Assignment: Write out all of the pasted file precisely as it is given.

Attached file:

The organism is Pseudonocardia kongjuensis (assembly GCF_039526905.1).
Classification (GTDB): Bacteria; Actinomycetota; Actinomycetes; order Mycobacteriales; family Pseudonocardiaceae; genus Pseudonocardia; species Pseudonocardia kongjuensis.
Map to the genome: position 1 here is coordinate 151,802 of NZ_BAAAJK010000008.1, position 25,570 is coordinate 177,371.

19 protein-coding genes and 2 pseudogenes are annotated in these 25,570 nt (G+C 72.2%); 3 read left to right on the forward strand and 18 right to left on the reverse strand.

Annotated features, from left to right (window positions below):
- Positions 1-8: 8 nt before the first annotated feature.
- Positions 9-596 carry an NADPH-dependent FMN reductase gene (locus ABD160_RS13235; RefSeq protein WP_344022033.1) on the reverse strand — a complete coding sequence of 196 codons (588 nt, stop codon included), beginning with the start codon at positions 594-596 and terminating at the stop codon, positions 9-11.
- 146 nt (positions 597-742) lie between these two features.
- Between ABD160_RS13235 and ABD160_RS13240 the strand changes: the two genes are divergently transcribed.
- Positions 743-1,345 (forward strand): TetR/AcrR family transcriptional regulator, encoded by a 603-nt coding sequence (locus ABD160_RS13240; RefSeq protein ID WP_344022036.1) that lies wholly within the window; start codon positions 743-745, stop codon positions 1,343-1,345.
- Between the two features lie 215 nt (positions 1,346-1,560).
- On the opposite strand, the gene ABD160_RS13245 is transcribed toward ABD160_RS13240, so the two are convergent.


The organism is Pseudonocardia kongjuensis (assembly GCF_039526905.1).
Classification (GTDB): Bacteria; Actinomycetota; Actinomycetes; order Mycobacteriales; family Pseudonocardiaceae; genus Pseudonocardia; species Pseudonocardia kongjuensis.
Map to the genome: position 1 here is coordinate 151,802 of NZ_BAAAJK010000008.1, position 25,570 is coordinate 177,371.

19 protein-coding genes and 2 pseudogenes are annotated in these 25,570 nt (G+C 72.2%); 3 read left to right on the forward strand and 18 right to left on the reverse strand.

Annotated features, from left to right (window positions below):
- Positions 1-8: 8 nt before the first annotated feature.
- Positions 9-596 carry an NADPH-dependent FMN reductase gene (locus ABD160_RS13235; RefSeq protein WP_344022033.1) on the reverse strand — a complete coding sequence of 196 codons (588 nt, stop codon included), beginning with the start codon at positions 594-596 and terminating at the stop codon, positions 9-11.
- 146 nt (positions 597-742) lie between these two features.
- Between ABD160_RS13235 and ABD160_RS13240 the strand changes: the two genes are divergently transcribed.
- Positions 743-1,345 (forward strand): TetR/AcrR family transcriptional regulator, encoded by a 603-nt coding sequence (locus ABD160_RS13240; RefSeq protein ID WP_344022036.1) that lies wholly within the window; start codon positions 743-745, stop codon positions 1,343-1,345.
- Between the two features lie 215 nt (positions 1,346-1,560).
- On the opposite strand, the gene ABD160_RS13245 is transcribed toward ABD160_RS13240, so the two are convergent.